The new year comes with a new bunch of opportunities for businesses embarking on a digital transformation journey. However, the threat vector is broadened with cybercriminals exploring new ways to exploit businesses and customer information.
Cybercriminals are resourceful and innovative creatures who constantly develop new ways to exploit businesses and customer information to reap their benefits. While every organization is aware of the potential threats, they are equally unaware of the uncommon attacks that could severely impact their overall cybersecurity posture.
Cybercriminals' recent modus operandi changes constantly, and simply being aware is not enough. Investigations of past cyberattacks reveal that individual users are often responsible for letting attacks succeed due to either misconfiguration of a computer or mobile device or carelessness.
Alok Patidar, Director of Information Security at LoginRadius, shares his valuable insights into the most uncommon cyberattacks that need immediate attention in 2023. Let’s have a look.
#1. Zero-Day Exploit
A Zero-Day Exploit is a security vulnerability that the vendor has not patched. In other words, there is no solution for this vulnerability in most cases. This means that attackers can use this vulnerability to their advantage, and they can use it to target users who have not been informed about the exposure.
Organizations can prevent zero-day exploits by incorporating CPU-level inspections, malware-DNA analysis, robust identity management, and threat intelligence platforms.
#2. Watering Hole Attack
Watering hole attacks are targeted attacks where the victims are typically a group of organizations, regions, or communities.
Cybercriminals usually attack websites frequently used by the targetted group and are identified by close monitoring. And once identified, these websites are infected with malware, which further infects the target group members’ systems.
Watering hole attacks can be prevented by raising awareness, keeping systems up-to-date, using a VPN, and getting a security audit from security experts.
#3. Cloud Jacking
Cloud jacking is a form of hacking that enables cybercriminals to inject malicious code into a legitimate website's HTML code and then use this site as part of their phishing scam or malware distribution campaign.
The phishing scheme can be anything from an email, SMS message, or landing page that asks for personal information such as name, address, phone number, etc., or it might even contain malicious software like ransomware which locks your computer until you pay up!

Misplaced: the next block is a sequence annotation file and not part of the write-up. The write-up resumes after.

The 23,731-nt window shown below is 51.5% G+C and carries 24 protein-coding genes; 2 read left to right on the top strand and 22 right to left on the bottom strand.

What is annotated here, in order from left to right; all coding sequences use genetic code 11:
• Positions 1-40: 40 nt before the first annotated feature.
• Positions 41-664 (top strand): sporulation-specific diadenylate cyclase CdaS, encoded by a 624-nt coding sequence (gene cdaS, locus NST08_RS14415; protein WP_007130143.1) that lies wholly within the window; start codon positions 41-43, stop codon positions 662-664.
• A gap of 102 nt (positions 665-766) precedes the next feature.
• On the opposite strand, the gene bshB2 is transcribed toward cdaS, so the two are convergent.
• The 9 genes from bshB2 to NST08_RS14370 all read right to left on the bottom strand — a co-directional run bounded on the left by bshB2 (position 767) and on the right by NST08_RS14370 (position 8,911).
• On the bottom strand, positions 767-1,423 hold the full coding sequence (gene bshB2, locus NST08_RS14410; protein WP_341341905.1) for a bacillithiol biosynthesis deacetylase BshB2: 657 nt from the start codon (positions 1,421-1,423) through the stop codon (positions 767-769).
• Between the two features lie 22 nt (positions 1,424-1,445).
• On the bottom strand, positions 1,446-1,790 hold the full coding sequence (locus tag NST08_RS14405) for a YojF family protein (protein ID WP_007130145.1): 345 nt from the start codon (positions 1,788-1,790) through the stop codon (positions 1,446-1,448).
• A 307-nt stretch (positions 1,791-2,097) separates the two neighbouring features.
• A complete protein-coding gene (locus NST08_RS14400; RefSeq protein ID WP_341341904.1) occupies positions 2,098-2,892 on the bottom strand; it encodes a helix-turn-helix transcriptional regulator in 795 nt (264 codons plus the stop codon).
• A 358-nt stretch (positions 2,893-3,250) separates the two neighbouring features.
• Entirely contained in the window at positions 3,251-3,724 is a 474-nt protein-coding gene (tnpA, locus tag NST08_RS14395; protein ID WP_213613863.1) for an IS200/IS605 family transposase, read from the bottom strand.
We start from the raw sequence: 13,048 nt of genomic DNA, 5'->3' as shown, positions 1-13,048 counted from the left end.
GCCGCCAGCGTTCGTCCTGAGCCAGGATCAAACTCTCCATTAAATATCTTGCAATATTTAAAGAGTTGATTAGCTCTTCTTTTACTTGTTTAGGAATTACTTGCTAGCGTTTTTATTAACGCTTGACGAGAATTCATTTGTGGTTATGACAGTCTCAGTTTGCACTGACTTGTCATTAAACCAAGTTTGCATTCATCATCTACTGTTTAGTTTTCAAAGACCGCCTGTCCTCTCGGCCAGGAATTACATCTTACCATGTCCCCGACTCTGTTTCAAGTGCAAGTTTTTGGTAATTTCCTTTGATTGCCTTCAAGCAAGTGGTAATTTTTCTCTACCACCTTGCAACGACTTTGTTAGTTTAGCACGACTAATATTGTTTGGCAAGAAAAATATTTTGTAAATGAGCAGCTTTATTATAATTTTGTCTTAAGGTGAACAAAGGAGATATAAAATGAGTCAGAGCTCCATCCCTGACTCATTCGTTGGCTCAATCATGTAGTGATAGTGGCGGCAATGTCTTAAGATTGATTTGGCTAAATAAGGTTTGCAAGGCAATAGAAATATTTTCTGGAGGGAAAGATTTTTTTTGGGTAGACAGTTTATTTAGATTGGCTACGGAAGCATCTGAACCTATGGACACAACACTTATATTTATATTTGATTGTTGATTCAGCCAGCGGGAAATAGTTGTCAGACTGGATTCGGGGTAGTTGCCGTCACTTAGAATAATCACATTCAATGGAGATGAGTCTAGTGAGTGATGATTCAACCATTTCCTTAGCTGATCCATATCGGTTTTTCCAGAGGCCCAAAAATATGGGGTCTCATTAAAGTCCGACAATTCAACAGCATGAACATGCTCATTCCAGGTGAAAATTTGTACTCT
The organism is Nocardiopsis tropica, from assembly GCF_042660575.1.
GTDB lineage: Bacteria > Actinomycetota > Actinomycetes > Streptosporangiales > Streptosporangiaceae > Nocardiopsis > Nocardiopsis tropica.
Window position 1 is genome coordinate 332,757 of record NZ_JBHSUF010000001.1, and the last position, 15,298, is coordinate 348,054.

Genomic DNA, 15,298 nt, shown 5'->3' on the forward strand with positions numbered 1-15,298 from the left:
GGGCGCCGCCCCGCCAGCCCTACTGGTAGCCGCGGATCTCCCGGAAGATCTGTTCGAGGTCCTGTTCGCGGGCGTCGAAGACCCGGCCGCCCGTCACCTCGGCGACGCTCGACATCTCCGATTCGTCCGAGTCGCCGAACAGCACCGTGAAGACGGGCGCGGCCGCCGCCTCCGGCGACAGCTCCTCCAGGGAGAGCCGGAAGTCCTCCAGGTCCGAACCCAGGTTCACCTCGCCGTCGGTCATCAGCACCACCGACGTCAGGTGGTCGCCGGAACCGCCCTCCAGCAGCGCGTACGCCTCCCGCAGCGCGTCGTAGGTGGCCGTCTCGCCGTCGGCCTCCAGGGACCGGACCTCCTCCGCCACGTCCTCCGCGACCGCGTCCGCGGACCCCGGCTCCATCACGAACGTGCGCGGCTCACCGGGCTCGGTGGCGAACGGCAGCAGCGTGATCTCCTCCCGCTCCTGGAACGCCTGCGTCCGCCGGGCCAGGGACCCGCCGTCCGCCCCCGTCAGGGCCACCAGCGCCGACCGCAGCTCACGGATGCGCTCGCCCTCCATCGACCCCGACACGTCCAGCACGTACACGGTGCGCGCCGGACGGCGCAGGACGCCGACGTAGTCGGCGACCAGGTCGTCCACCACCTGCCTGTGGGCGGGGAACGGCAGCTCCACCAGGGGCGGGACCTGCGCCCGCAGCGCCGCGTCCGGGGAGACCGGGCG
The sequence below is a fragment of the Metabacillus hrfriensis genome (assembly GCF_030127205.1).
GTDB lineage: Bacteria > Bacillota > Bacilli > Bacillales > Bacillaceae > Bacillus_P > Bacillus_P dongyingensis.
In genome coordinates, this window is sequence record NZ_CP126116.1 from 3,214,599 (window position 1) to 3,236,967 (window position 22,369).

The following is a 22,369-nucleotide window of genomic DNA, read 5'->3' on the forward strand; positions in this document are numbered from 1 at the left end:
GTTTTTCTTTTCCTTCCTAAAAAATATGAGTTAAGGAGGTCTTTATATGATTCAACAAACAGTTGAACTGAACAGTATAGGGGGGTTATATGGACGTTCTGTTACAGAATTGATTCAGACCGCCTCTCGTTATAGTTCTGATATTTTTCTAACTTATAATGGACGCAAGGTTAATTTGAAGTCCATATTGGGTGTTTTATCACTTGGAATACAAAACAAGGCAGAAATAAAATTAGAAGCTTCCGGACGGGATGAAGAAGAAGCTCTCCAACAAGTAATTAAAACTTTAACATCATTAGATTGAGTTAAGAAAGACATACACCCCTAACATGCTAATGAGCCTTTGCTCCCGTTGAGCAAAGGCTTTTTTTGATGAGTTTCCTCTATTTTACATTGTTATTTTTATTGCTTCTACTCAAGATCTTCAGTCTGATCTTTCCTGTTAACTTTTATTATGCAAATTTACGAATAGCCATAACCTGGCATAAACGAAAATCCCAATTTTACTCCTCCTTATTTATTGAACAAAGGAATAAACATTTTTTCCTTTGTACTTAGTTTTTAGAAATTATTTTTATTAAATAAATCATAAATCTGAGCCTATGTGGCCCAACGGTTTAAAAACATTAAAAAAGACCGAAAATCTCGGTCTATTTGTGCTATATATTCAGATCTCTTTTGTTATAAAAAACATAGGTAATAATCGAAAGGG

Cloud jacking can be prevented by establishing cloud governance policies, securing a data backup plan, and leveraging encryption.
#4. The threat to IoT Devices
The Internet of Things is a growing industry; several intelligent, interconnected devices surround us. However, this technology is now considered the most vulnerable to cyber threats.
IoT networks are mainly vulnerable to spoofing, denial-of-service attacks (DDoS), and phishing. And these kinds of attacks can be avoided by leveraging various network security measures, including encryption, identity management, robust authentication, and authorization.
Deepfakes are a new form of digital manipulation that uses artificial intelligence and machine learning to create fabricated images and videos of people. These deepfakes have become increasingly sophisticated in the past few years, making it difficult for experts to distinguish between fake and real.
Deep Fakes pose a severe threat to society, as they can be used to create fake news or manipulate public opinion. For businesses, employees will have trouble distinguishing between real and fake information when making critical decisions about their work.
#6. Application Programming Interface (API) Vulnerabilities and Breaches
The security of application programming interface (API) channels is a significant concern for organizations today. While internal web app security is more robust, API security readiness usually lags. Several vulnerabilities include weak authentication, misconfiguration, and broken object-level authorization.
Even with these flaws, it is still time for organizations to address their API security gaps. Several steps can be taken to strengthen API defenses, including:
- Ensuring that all APIs are encrypted before being made publicly available.
- Deploying intrusion prevention systems (IPS) or intrusion detection systems (IDS) to monitor incoming traffic.
- Implementing periodic vulnerability scanning tests to identify weaknesses before malicious actors can exploit them.
#7. 5G-to-Wi-Fi Security Vulnerabilities
5G is swiftly rolling out across various public areas, including shopping malls, airports, and restaurants. And a user’s voice or data information on their cellular phone gets communicated through a Wi-Fi access point. And this means that a user’s smartphone is always looking for the strongest signal for using data transfer and calling.
The problem with this new setup is that when you connect to a public Wi-Fi network in these venues, you're sending all of your data through an unencrypted connection that could be intercepted by anyone else who's connected to it—and there may be dozens or hundreds of people logged into it at any given time!
In a Nutshell
Cyberattacks are inevitable. As business teams continue to invest in securing their networks and employees, they must also prioritize uncommon attacks or zero-day cyber threats.
While organizations need to be wary of both, they should also gear up for complex commodity watering hole attacks and dark web compromises. These are some of the uncommon cyberattacks that all companies should keep an eye out for, especially in a digital transformation environment.